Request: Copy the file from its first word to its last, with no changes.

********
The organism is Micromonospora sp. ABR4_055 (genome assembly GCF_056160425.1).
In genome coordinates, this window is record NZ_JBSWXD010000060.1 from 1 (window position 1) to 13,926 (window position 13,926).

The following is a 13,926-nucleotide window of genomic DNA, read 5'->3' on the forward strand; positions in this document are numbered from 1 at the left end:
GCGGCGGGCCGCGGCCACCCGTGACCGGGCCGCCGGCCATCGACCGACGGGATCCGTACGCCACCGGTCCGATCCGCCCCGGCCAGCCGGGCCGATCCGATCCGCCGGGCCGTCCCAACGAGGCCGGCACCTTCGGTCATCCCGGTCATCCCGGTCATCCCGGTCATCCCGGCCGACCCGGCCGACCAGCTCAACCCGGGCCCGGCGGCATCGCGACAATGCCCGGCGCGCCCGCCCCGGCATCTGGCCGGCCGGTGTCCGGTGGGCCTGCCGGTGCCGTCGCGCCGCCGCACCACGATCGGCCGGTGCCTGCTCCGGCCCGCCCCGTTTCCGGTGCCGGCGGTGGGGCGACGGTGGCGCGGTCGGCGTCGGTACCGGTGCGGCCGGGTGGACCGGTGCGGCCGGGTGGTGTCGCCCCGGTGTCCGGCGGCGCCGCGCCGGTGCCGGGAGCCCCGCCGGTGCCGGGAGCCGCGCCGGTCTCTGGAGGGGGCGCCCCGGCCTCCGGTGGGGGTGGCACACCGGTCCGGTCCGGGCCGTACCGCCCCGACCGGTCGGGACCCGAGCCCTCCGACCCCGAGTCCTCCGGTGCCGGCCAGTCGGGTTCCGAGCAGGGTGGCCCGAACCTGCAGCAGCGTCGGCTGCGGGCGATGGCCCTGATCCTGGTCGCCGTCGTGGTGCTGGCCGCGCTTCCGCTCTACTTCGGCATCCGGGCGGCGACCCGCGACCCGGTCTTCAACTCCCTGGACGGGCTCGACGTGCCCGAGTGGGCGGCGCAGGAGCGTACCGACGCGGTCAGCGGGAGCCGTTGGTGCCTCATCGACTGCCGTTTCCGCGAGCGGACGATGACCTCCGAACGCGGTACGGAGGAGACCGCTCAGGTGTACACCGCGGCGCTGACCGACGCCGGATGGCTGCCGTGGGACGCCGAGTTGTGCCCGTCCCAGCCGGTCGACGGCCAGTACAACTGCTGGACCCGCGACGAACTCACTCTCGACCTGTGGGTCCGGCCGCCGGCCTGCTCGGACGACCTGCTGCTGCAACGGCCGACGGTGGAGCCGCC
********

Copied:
The organism is Micromonospora sp. ABR4_055 (genome assembly GCF_056160425.1).
In genome coordinates, this window is record NZ_JBSWXD010000060.1 from 1 (window position 1) to 13,926 (window position 13,926).

The following is a 13,926-nucleotide window of genomic DNA, read 5'->3' on the forward strand; positions in this document are numbered from 1 at the left end:
GCGGCGGGCCGCGGCCACCCGTGACCGGGCCGCCGGCCATCGACCGACGGGATCCGTACGCCACCGGTCCGATCCGCCCCGGCCAGCCGGGCCGATCCGATCCGCCGGGCCGTCCCAACGAGGCCGGCACCTTCGGTCATCCCGGTCATCCCGGTCATCCCGGTCATCCCGGCCGACCCGGCCGACCAGCTCAACCCGGGCCCGGCGGCATCGCGACAATGCCCGGCGCGCCCGCCCCGGCATCTGGCCGGCCGGTGTCCGGTGGGCCTGCCGGTGCCGTCGCGCCGCCGCACCACGATCGGCCGGTGCCTGCTCCGGCCCGCCCCGTTTCCGGTGCCGGCGGTGGGGCGACGGTGGCGCGGTCGGCGTCGGTACCGGTGCGGCCGGGTGGACCGGTGCGGCCGGGTGGTGTCGCCCCGGTGTCCGGCGGCGCCGCGCCGGTGCCGGGAGCCCCGCCGGTGCCGGGAGCCGCGCCGGTCTCTGGAGGGGGCGCCCCGGCCTCCGGTGGGGGTGGCACACCGGTCCGGTCCGGGCCGTACCGCCCCGACCGGTCGGGACCCGAGCCCTCCGACCCCGAGTCCTCCGGTGCCGGCCAGTCGGGTTCCGAGCAGGGTGGCCCGAACCTGCAGCAGCGTCGGCTGCGGGCGATGGCCCTGATCCTGGTCGCCGTCGTGGTGCTGGCCGCGCTTCCGCTCTACTTCGGCATCCGGGCGGCGACCCGCGACCCGGTCTTCAACTCCCTGGACGGGCTCGACGTGCCCGAGTGGGCGGCGCAGGAGCGTACCGACGCGGTCAGCGGGAGCCGTTGGTGCCTCATCGACTGCCGTTTCCGCGAGCGGACGATGACCTCCGAACGCGGTACGGAGGAGACCGCTCAGGTGTACACCGCGGCGCTGACCGACGCCGGATGGCTGCCGTGGGACGCCGAGTTGTGCCCGTCCCAGCCGGTCGACGGCCAGTACAACTGCTGGACCCGCGACGAACTCACTCTCGACCTGTGGGTCCGGCCGCCGGCCTGCTCGGACGACCTGCTGCTGCAACGGCCGACGGTGGAGCCGCC